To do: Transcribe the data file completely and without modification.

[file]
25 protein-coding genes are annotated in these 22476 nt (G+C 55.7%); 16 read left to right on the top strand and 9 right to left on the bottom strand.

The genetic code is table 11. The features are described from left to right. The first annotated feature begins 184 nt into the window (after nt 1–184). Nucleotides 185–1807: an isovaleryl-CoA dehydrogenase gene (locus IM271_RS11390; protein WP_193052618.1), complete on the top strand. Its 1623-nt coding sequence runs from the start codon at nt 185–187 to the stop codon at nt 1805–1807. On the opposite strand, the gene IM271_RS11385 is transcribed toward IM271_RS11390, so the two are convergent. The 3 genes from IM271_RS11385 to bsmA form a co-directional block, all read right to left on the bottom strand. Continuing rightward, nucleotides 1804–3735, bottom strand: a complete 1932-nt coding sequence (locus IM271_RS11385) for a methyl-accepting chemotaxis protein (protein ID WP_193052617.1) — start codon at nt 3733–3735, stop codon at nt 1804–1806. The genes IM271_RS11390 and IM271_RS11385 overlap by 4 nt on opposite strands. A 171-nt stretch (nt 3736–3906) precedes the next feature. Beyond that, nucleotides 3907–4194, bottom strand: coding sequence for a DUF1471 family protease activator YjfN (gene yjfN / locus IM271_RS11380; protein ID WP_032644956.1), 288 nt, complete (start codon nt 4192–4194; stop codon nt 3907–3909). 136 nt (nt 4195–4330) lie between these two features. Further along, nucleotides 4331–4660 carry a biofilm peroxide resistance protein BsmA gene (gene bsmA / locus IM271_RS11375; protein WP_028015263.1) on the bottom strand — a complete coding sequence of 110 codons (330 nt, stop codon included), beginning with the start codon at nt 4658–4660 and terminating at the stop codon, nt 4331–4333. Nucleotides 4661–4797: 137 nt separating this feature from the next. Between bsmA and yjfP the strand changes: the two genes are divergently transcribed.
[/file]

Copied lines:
25 protein-coding genes are annotated in these 22476 nt (G+C 55.7%); 16 read left to right on the top strand and 9 right to left on the bottom strand.

The genetic code is table 11. The features are described from left to right. The first annotated feature begins 184 nt into the window (after nt 1–184). Nucleotides 185–1807: an isovaleryl-CoA dehydrogenase gene (locus IM271_RS11390; protein WP_193052618.1), complete on the top strand. Its 1623-nt coding sequence runs from the start codon at nt 185–187 to the stop codon at nt 1805–1807. On the opposite strand, the gene IM271_RS11385 is transcribed toward IM271_RS11390, so the two are convergent. The 3 genes from IM271_RS11385 to bsmA form a co-directional block, all read right to left on the bottom strand. Continuing rightward, nucleotides 1804–3735, bottom strand: a complete 1932-nt coding sequence (locus IM271_RS11385) for a methyl-accepting chemotaxis protein (protein ID WP_193052617.1) — start codon at nt 3733–3735, stop codon at nt 1804–1806. The genes IM271_RS11390 and IM271_RS11385 overlap by 4 nt on opposite strands. A 171-nt stretch (nt 3736–3906) precedes the next feature. Beyond that, nucleotides 3907–4194, bottom strand: coding sequence for a DUF1471 family protease activator YjfN (gene yjfN / locus IM271_RS11380; protein ID WP_032644956.1), 288 nt, complete (start codon nt 4192–4194; stop codon nt 3907–3909). 136 nt (nt 4195–4330) lie between these two features. Further along, nucleotides 4331–4660 carry a biofilm peroxide resistance protein BsmA gene (gene bsmA / locus IM271_RS11375; protein WP_028015263.1) on the bottom strand — a complete coding sequence of 110 codons (330 nt, stop codon included), beginning with the start codon at nt 4658–4660 and terminating at the stop codon, nt 4331–4333. Nucleotides 4661–4797: 137 nt separating this feature from the next. Between bsmA and yjfP the strand changes: the two genes are divergently transcribed.